A Playbook for the Federal Data Strategy
Published: July 31, 2019
In conjunction with the finalized Federal Data Strategy, a playbook is released for agencies to begin establishing sufficient data roles and authorities, as well as evaluating agency data maturity to identify strategic priorities.
Now that the Federal Data Strategy has been finalized, the strategy’s team is focusing its attention on helping agencies implement the strategy and related legislation such as the Foundations for Evidence-Based Policymaking Act of 2018. The recently released Playbook aims to support agencies in developing the infrastructure, both organizationally and technologically, needed to enhance the use of data “to deliver on mission, serve the public, and steward resources while respecting privacy and confidentiality.”
The document provides two “plays” directly related to the following practices from the data strategy:
- Practice 11 - Prioritize Data Governance: Ensure there are sufficient authorities, roles, organizational structures, policies, and resources in place to transparently support the management, maintenance, and use of strategic data assets
- Practice 15 - Assess Maturity: Evaluate the maturity of all aspects of agency data capabilities to inform priorities for strategic resource investment
Play #1: Data Governance
This play consists of two steps: establishing a data governance and setting a vision. The guide explains that the data governance body should be chaired by the CDO and include senior staff and program managers as well as positions such as the CIO, CAO and CFO. The duties of the body include, identifying the scope of data that needs to be managed, the key data-related priorities to be achieved, and the policies and standards needed to properly manage the data. To do this, the body should use maturity models to assess the agency’s capabilities, seek stakeholder input, and recommend data investment priorities.
Each agency should set a vision on how it will leverage data as a strategic asset to address key agency missions and meet stakeholder needs. In addition to outlining agency leadership goals and expectations for using the data, the vision should also address the values that will drive data governance and management.
Play #2: Data and Related Infrastructure Maturity
The second play is more conducive to contractors. In it, the two steps identified by the playbook include, conducting a data maturity assessment, and establishing an agency data architecture guidance. According to the playbook a maturity assessment “analyzes all aspects of agency policies, procedures, and operations related to data and data infrastructure, including data governance, data management, data culture, data systems and tools, data analytics, staff skills and capacity, resource capacity, and compliance with law and policy.” The results of the assessment will help determine the gaps in agency data infrastructure and pave the way to identifying investment opportunities to enhance data management processes. In order to conduct the assessment, the playbook advises agencies to select a data maturity assessment model, for example open-source or proprietary models, that align to current agency capacities and over time, move to more complex models to achieve higher levels of maturity. The playbook hints that in the future, agencies may be offered a suite of standardized government-wide maturity assessments to streamline government reporting.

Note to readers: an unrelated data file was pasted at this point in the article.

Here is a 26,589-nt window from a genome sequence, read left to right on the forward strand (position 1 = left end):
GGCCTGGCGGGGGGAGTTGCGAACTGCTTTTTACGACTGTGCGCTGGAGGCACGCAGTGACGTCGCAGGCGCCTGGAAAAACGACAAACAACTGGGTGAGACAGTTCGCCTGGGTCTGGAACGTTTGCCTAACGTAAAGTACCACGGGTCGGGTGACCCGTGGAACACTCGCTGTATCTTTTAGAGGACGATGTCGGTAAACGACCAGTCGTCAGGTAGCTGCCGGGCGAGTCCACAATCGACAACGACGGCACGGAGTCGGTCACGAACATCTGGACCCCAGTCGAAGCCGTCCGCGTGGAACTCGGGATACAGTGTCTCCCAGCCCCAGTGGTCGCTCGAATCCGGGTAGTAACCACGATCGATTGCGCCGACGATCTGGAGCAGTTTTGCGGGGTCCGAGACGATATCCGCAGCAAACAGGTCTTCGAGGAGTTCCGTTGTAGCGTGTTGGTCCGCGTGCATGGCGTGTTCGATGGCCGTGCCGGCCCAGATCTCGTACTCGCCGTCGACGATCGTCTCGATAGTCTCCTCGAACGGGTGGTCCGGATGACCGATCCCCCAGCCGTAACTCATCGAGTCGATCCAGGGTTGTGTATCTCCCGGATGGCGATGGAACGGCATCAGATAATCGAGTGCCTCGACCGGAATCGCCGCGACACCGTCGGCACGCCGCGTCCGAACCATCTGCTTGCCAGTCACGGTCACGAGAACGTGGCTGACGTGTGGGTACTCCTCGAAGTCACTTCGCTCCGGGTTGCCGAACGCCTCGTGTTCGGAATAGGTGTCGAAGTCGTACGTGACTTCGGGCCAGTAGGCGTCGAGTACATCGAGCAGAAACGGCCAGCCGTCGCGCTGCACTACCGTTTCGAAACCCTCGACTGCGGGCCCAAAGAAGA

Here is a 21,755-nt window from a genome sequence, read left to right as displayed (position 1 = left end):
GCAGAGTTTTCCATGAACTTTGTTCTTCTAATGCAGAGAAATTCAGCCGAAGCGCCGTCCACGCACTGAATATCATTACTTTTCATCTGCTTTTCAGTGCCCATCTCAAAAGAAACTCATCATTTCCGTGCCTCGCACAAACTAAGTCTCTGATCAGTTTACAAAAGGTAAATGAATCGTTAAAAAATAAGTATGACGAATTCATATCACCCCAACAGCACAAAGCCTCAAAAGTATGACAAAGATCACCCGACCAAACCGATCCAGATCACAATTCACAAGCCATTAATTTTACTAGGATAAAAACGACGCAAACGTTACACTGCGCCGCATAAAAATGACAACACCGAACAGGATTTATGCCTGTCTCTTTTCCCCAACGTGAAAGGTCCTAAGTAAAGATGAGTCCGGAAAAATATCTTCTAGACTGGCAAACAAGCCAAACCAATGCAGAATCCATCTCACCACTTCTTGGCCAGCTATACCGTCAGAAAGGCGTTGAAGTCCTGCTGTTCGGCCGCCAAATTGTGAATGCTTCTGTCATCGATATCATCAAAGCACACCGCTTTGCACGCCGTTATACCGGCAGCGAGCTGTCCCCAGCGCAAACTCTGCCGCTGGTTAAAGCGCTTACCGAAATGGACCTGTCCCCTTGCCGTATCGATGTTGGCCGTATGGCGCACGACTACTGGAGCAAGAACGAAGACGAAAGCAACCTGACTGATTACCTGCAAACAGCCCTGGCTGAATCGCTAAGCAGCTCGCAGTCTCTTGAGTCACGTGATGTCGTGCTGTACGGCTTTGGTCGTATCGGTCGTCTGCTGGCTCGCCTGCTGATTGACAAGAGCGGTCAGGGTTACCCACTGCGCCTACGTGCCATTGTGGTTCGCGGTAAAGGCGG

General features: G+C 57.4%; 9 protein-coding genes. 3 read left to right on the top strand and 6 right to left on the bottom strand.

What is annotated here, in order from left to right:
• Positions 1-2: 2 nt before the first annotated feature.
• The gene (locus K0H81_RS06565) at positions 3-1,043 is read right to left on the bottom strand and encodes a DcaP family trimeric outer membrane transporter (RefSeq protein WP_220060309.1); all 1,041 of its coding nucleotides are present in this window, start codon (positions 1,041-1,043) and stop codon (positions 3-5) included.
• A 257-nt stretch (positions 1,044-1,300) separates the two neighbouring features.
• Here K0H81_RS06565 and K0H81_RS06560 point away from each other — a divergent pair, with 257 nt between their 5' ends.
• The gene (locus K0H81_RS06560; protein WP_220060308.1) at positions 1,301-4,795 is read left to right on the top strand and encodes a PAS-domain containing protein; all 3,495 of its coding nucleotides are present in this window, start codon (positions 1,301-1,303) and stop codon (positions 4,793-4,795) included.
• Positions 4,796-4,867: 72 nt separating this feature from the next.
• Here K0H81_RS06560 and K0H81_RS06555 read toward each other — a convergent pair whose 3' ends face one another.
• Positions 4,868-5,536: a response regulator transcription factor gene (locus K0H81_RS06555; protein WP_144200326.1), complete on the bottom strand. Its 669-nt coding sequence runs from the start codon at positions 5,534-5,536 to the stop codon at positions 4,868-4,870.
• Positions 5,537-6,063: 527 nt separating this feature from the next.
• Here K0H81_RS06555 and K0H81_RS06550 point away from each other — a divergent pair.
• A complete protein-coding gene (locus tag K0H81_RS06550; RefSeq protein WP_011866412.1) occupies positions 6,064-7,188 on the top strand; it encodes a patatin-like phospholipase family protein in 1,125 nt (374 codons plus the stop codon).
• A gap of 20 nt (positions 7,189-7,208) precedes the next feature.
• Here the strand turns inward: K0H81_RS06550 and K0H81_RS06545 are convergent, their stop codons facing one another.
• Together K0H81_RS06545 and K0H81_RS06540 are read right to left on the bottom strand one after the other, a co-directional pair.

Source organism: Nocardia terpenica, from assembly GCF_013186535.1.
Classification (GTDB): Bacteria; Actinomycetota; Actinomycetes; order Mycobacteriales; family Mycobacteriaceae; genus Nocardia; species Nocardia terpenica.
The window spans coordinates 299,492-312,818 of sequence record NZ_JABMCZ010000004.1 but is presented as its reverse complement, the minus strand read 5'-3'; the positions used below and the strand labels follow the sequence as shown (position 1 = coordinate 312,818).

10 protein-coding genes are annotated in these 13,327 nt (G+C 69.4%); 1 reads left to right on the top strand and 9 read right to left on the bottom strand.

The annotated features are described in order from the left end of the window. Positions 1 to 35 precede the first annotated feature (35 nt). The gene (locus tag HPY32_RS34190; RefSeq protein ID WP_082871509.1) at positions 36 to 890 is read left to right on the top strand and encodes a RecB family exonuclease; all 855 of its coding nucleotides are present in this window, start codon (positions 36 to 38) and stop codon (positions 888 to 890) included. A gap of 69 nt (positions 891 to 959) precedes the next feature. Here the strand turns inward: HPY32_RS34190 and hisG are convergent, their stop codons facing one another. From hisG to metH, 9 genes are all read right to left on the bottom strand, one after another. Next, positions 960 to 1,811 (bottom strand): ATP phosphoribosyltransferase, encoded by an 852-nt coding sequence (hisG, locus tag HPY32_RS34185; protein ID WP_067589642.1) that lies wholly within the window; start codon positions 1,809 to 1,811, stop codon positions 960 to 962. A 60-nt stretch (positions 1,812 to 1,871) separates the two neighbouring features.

A data architecture guidance is defined as ensuring “data systems have consistent metadata to promote interoperability, minimize redundancy, and improve the user experience.” In order to establish the guidance, agencies must have a good inventory of data assets, data elements included with each asset, and storage criteria. The data governance body is instructed to work with all agency stakeholders to ensure the identification of common data elements, establish guidance for related metadata and designate authoritative data systems for common elements.